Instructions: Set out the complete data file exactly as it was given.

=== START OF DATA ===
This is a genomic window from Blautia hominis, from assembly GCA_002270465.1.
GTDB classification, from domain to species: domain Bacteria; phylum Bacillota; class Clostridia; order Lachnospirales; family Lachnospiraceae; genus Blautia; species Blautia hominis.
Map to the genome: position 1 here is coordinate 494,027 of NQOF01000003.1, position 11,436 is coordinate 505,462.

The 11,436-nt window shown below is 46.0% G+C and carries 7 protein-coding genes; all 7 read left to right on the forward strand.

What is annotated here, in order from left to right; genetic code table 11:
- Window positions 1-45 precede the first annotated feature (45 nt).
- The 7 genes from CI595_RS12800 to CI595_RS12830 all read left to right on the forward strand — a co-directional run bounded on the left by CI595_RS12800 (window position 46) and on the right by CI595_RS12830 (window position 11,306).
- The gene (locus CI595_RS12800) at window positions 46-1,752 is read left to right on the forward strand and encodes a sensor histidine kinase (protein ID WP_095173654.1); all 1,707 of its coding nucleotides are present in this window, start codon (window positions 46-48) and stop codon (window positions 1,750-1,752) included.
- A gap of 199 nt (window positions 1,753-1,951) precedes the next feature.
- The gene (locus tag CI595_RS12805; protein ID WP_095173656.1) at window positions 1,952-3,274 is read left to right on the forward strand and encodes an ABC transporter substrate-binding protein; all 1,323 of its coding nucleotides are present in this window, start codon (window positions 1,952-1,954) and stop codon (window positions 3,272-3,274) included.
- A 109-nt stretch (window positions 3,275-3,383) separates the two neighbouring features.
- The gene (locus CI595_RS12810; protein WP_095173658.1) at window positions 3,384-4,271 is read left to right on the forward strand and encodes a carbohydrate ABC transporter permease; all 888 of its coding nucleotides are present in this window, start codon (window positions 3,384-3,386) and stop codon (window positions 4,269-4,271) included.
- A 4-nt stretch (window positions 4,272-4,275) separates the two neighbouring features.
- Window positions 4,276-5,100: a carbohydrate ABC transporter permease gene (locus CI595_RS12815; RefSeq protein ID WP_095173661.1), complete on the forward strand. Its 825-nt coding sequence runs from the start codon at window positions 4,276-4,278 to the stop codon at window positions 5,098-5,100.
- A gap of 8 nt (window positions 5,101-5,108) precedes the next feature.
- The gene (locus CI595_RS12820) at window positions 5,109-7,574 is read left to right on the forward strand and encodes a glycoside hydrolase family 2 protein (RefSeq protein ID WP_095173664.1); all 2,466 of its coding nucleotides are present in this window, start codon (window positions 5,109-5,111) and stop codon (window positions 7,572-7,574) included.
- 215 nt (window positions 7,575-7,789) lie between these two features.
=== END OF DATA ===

This is a genomic window from Blautia hominis, from assembly GCA_002270465.1.
GTDB classification, from domain to species: domain Bacteria; phylum Bacillota; class Clostridia; order Lachnospirales; family Lachnospiraceae; genus Blautia; species Blautia hominis.
Map to the genome: position 1 here is coordinate 494,027 of NQOF01000003.1, position 11,436 is coordinate 505,462.

The 11,436-nt window shown below is 46.0% G+C and carries 7 protein-coding genes; all 7 read left to right on the forward strand.

What is annotated here, in order from left to right; genetic code table 11:
- Window positions 1-45 precede the first annotated feature (45 nt).
- The 7 genes from CI595_RS12800 to CI595_RS12830 all read left to right on the forward strand — a co-directional run bounded on the left by CI595_RS12800 (window position 46) and on the right by CI595_RS12830 (window position 11,306).
- The gene (locus CI595_RS12800) at window positions 46-1,752 is read left to right on the forward strand and encodes a sensor histidine kinase (protein ID WP_095173654.1); all 1,707 of its coding nucleotides are present in this window, start codon (window positions 46-48) and stop codon (window positions 1,750-1,752) included.
- A gap of 199 nt (window positions 1,753-1,951) precedes the next feature.
- The gene (locus tag CI595_RS12805; protein ID WP_095173656.1) at window positions 1,952-3,274 is read left to right on the forward strand and encodes an ABC transporter substrate-binding protein; all 1,323 of its coding nucleotides are present in this window, start codon (window positions 1,952-1,954) and stop codon (window positions 3,272-3,274) included.
- A 109-nt stretch (window positions 3,275-3,383) separates the two neighbouring features.
- The gene (locus CI595_RS12810; protein WP_095173658.1) at window positions 3,384-4,271 is read left to right on the forward strand and encodes a carbohydrate ABC transporter permease; all 888 of its coding nucleotides are present in this window, start codon (window positions 3,384-3,386) and stop codon (window positions 4,269-4,271) included.
- A 4-nt stretch (window positions 4,272-4,275) separates the two neighbouring features.
- Window positions 4,276-5,100: a carbohydrate ABC transporter permease gene (locus CI595_RS12815; RefSeq protein ID WP_095173661.1), complete on the forward strand. Its 825-nt coding sequence runs from the start codon at window positions 4,276-4,278 to the stop codon at window positions 5,098-5,100.
- A gap of 8 nt (window positions 5,101-5,108) precedes the next feature.
- The gene (locus CI595_RS12820) at window positions 5,109-7,574 is read left to right on the forward strand and encodes a glycoside hydrolase family 2 protein (RefSeq protein ID WP_095173664.1); all 2,466 of its coding nucleotides are present in this window, start codon (window positions 5,109-5,111) and stop codon (window positions 7,572-7,574) included.
- 215 nt (window positions 7,575-7,789) lie between these two features.